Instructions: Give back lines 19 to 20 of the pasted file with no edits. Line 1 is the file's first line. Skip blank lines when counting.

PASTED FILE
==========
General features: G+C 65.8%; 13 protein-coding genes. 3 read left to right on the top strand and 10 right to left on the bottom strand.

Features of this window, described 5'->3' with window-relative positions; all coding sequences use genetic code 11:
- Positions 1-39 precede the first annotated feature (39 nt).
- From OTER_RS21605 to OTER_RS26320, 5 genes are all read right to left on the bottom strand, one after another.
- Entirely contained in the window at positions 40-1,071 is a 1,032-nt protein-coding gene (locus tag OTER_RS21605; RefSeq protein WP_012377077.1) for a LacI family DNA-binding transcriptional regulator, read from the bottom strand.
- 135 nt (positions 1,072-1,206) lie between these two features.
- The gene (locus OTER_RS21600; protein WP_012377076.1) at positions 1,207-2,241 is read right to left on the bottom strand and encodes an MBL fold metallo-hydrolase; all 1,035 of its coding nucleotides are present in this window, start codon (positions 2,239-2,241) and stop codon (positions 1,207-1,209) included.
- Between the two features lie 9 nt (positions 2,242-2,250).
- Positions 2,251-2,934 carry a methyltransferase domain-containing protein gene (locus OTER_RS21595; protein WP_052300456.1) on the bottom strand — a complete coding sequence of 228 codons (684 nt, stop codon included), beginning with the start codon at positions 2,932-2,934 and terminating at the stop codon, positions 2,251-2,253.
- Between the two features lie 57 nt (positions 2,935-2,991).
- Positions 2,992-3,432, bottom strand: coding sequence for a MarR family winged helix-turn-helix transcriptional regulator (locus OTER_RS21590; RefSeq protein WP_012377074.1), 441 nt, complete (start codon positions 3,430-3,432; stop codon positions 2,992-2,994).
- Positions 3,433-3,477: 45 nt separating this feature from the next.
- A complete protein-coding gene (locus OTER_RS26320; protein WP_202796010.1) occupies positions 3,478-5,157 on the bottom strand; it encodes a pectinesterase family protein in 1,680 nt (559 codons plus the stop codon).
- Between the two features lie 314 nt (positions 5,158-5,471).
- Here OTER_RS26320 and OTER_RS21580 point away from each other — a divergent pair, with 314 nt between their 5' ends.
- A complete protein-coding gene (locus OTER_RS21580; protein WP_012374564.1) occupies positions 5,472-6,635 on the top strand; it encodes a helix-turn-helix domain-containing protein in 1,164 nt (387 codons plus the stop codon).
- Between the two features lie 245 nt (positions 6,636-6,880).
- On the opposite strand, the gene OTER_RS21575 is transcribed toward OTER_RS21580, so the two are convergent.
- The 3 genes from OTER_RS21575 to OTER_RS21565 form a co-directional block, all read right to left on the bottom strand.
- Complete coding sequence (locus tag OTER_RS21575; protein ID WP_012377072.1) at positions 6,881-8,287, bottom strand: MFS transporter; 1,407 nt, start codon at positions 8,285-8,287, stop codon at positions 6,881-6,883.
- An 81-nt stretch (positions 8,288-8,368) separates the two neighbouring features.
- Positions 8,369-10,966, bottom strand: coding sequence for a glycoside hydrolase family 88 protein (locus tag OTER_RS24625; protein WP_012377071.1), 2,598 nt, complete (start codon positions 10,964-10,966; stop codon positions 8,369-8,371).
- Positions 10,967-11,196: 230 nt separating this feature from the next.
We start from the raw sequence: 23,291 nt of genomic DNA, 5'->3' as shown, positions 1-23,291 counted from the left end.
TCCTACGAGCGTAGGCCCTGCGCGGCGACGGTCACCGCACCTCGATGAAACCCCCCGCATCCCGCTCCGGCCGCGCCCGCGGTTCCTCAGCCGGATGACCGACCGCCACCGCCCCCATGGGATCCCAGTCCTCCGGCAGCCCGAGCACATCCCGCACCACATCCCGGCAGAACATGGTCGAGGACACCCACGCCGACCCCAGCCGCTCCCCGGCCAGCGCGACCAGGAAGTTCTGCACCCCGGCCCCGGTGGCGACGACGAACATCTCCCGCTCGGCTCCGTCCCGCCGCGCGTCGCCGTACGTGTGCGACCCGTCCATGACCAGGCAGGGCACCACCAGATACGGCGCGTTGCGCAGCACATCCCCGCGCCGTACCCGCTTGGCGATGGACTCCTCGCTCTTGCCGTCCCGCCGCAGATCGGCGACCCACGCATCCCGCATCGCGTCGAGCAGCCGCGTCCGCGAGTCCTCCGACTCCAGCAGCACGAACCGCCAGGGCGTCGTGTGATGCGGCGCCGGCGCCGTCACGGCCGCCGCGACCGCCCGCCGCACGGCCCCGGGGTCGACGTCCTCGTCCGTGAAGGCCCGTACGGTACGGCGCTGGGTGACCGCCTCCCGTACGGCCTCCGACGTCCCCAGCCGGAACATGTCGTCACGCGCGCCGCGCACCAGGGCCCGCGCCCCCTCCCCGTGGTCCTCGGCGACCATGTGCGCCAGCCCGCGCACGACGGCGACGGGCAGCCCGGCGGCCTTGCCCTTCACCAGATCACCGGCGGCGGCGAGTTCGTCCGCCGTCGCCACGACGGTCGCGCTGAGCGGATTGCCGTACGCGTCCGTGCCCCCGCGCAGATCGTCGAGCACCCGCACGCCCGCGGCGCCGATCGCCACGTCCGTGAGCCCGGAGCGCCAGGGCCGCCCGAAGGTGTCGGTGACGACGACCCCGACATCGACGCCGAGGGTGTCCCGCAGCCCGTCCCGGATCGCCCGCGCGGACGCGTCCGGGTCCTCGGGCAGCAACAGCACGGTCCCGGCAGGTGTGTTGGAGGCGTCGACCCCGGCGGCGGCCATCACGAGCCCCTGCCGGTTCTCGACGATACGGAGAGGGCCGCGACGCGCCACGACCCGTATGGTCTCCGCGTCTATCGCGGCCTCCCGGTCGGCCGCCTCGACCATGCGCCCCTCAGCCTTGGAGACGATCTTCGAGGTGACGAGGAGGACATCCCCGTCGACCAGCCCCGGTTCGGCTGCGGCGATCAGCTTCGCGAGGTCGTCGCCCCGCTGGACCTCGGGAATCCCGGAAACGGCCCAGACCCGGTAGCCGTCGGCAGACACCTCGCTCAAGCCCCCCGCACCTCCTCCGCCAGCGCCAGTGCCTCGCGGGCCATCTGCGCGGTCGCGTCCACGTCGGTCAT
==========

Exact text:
- The 3 genes from OTER_RS21575 to OTER_RS21565 form a co-directional block, all read right to left on the bottom strand.
- Complete coding sequence (locus tag OTER_RS21575; protein ID WP_012377072.1) at positions 6,881-8,287, bottom strand: MFS transporter; 1,407 nt, start codon at positions 8,285-8,287, stop codon at positions 6,881-6,883.